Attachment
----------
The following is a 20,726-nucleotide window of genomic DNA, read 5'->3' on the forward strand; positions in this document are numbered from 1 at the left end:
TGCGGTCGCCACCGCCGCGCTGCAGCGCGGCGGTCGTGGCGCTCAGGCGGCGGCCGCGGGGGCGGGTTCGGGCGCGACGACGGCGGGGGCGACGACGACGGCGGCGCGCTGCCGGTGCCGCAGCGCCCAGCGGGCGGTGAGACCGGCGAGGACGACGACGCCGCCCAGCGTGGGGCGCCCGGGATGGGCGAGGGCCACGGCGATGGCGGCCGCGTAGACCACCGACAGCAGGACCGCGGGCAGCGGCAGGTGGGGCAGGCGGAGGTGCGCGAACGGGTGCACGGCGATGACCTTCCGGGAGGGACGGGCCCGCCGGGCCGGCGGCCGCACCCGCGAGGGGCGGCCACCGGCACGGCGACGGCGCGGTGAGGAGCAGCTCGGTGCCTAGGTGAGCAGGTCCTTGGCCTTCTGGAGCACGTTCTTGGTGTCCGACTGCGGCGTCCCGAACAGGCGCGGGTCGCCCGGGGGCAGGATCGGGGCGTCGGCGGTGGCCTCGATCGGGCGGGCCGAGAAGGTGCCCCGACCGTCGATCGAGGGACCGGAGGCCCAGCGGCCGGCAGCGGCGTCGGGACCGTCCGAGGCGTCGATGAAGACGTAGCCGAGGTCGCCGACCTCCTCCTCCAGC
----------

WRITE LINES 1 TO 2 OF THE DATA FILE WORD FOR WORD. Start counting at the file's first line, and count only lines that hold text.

The following is a 20,726-nucleotide window of genomic DNA, read 5'->3' on the forward strand; positions in this document are numbered from 1 at the left end:
TGCGGTCGCCACCGCCGCGCTGCAGCGCGGCGGTCGTGGCGCTCAGGCGGCGGCCGCGGGGGCGGGTTCGGGCGCGACGACGGCGGGGGCGACGACGACGGCGGCGCGCTGCCGGTGCCGCAGCGCCCAGCGGGCGGTGAGACCGGCGAGGACGACGACGCCGCCCAGCGTGGGGCGCCCGGGATGGGCGAGGGCCACGGCGATGGCGGCCGCGTAGACCACCGACAGCAGGACCGCGGGCAGCGGCAGGTGGGGCAGGCGGAGGTGCGCGAACGGGTGCACGGCGATGACCTTCCGGGAGGGACGGGCCCGCCGGGCCGGCGGCCGCACCCGCGAGGGGCGGCCACCGGCACGGCGACGGCGCGGTGAGGAGCAGCTCGGTGCCTAGGTGAGCAGGTCCTTGGCCTTCTGGAGCACGTTCTTGGTGTCCGACTGCGGCGTCCCGAACAGGCGCGGGTCGCCCGGGGGCAGGATCGGGGCGTCGGCGGTGGCCTCGATCGGGCGGGCCGAGAAGGTGCCCCGACCGTCGATCGAGGGACCGGAGGCCCAGCGGCCGGCAGCGGCGTCGGGACCGTCCGAGGCGTCGATGAAGACGTAGCCGAGGTCGCCGACCTCCTCCTCCAGC